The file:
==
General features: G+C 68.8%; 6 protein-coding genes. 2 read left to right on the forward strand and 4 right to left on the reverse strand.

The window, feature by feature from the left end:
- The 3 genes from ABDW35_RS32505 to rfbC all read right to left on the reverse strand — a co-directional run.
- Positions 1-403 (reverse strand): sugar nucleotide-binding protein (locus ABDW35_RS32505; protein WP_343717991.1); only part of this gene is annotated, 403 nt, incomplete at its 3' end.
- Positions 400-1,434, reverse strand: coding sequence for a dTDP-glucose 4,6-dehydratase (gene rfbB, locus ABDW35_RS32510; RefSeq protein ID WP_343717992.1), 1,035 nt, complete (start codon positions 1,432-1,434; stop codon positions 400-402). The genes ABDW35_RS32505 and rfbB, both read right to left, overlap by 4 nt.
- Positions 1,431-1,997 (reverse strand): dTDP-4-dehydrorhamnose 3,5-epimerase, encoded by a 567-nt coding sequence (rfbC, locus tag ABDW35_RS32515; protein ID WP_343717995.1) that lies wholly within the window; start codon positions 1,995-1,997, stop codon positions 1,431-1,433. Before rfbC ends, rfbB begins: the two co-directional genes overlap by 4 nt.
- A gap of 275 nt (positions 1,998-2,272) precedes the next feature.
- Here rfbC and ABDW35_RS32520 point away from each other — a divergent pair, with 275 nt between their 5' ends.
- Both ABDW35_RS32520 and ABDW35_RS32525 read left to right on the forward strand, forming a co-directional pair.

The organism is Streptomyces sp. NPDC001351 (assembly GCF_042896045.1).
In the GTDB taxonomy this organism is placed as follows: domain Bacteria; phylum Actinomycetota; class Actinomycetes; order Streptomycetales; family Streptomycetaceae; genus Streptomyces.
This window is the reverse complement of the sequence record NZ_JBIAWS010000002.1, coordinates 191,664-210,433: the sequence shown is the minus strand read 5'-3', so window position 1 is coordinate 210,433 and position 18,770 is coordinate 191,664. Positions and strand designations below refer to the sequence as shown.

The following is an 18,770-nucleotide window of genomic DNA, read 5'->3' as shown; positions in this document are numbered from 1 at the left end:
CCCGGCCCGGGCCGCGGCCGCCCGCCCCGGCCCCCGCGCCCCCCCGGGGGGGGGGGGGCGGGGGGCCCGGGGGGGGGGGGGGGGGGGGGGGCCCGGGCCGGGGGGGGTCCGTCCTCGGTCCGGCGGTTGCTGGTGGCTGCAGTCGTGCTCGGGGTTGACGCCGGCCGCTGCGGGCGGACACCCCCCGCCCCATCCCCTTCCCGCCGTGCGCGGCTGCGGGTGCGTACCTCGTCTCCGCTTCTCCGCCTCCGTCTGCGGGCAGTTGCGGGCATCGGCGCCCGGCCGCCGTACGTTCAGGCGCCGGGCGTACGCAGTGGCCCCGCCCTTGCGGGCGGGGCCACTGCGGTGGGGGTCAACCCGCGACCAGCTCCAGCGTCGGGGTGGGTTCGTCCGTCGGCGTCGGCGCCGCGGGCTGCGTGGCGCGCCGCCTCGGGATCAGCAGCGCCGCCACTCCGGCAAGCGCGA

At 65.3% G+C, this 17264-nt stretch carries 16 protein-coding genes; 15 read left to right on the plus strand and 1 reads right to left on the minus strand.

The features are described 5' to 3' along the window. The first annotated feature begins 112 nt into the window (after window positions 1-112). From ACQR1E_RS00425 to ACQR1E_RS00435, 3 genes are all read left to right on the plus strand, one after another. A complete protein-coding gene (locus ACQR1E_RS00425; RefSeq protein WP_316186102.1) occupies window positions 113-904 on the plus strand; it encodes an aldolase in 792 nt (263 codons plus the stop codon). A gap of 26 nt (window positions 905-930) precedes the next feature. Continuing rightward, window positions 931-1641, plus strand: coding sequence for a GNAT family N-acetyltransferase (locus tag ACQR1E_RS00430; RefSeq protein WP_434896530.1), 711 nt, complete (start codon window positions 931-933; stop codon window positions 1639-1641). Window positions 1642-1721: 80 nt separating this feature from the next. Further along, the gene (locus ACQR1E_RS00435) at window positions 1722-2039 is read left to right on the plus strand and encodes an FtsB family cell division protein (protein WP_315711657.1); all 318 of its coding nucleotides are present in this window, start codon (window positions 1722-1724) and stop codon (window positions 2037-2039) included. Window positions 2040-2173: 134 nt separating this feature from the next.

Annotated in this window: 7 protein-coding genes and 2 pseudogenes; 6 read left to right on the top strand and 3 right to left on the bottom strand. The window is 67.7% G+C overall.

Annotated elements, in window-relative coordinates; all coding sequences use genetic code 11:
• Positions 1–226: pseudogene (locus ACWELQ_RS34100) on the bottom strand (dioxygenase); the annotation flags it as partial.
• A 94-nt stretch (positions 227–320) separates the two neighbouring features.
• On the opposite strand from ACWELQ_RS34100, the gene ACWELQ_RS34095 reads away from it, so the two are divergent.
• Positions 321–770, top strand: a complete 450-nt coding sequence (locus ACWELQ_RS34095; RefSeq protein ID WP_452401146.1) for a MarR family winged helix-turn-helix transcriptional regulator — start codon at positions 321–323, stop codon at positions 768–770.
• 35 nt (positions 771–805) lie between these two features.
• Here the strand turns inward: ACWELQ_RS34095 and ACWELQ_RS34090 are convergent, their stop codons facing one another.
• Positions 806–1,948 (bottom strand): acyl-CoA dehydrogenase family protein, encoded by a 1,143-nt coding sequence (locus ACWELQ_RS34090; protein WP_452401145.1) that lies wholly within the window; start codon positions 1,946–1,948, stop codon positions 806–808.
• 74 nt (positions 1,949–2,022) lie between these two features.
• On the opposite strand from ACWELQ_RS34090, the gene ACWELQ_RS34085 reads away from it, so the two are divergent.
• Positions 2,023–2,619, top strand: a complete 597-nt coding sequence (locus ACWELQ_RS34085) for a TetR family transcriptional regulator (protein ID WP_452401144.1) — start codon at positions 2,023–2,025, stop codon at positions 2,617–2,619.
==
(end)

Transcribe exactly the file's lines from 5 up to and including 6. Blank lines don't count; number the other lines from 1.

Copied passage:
- Positions 400-1,434, reverse strand: coding sequence for a dTDP-glucose 4,6-dehydratase (gene rfbB, locus ABDW35_RS32510; RefSeq protein ID WP_343717992.1), 1,035 nt, complete (start codon positions 1,432-1,434; stop codon positions 400-402). The genes ABDW35_RS32505 and rfbB, both read right to left, overlap by 4 nt.
- Positions 1,431-1,997 (reverse strand): dTDP-4-dehydrorhamnose 3,5-epimerase, encoded by a 567-nt coding sequence (rfbC, locus tag ABDW35_RS32515; protein ID WP_343717995.1) that lies wholly within the window; start codon positions 1,995-1,997, stop codon positions 1,431-1,433. Before rfbC ends, rfbB begins: the two co-directional genes overlap by 4 nt.